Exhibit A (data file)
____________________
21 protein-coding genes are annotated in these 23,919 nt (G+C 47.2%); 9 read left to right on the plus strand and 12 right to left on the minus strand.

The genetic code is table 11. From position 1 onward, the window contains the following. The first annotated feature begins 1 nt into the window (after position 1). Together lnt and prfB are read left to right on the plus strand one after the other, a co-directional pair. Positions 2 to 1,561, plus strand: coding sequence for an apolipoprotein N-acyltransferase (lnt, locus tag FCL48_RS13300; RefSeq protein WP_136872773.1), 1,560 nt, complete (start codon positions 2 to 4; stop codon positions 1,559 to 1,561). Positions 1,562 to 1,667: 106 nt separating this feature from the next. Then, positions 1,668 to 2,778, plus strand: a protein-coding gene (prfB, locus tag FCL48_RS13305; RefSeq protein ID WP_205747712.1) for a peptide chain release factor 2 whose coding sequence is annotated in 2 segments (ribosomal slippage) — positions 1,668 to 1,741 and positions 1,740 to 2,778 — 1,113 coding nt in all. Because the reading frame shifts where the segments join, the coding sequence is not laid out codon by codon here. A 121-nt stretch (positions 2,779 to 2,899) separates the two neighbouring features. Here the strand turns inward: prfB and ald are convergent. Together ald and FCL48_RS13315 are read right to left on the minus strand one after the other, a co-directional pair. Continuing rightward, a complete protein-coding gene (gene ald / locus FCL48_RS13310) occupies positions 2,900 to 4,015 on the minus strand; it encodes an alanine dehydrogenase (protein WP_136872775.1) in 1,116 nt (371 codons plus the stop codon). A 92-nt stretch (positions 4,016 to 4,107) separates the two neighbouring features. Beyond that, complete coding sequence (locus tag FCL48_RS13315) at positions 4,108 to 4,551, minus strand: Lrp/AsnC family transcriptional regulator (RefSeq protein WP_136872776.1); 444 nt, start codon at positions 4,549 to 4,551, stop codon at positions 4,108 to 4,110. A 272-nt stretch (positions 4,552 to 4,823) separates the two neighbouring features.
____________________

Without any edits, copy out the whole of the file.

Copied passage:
21 protein-coding genes are annotated in these 23,919 nt (G+C 47.2%); 9 read left to right on the plus strand and 12 right to left on the minus strand.

The genetic code is table 11. From position 1 onward, the window contains the following. The first annotated feature begins 1 nt into the window (after position 1). Together lnt and prfB are read left to right on the plus strand one after the other, a co-directional pair. Positions 2 to 1,561, plus strand: coding sequence for an apolipoprotein N-acyltransferase (lnt, locus tag FCL48_RS13300; RefSeq protein WP_136872773.1), 1,560 nt, complete (start codon positions 2 to 4; stop codon positions 1,559 to 1,561). Positions 1,562 to 1,667: 106 nt separating this feature from the next. Then, positions 1,668 to 2,778, plus strand: a protein-coding gene (prfB, locus tag FCL48_RS13305; RefSeq protein ID WP_205747712.1) for a peptide chain release factor 2 whose coding sequence is annotated in 2 segments (ribosomal slippage) — positions 1,668 to 1,741 and positions 1,740 to 2,778 — 1,113 coding nt in all. Because the reading frame shifts where the segments join, the coding sequence is not laid out codon by codon here. A 121-nt stretch (positions 2,779 to 2,899) separates the two neighbouring features. Here the strand turns inward: prfB and ald are convergent. Together ald and FCL48_RS13315 are read right to left on the minus strand one after the other, a co-directional pair. Continuing rightward, a complete protein-coding gene (gene ald / locus FCL48_RS13310) occupies positions 2,900 to 4,015 on the minus strand; it encodes an alanine dehydrogenase (protein WP_136872775.1) in 1,116 nt (371 codons plus the stop codon). A 92-nt stretch (positions 4,016 to 4,107) separates the two neighbouring features. Beyond that, complete coding sequence (locus tag FCL48_RS13315) at positions 4,108 to 4,551, minus strand: Lrp/AsnC family transcriptional regulator (RefSeq protein WP_136872776.1); 444 nt, start codon at positions 4,549 to 4,551, stop codon at positions 4,108 to 4,110. A 272-nt stretch (positions 4,552 to 4,823) separates the two neighbouring features.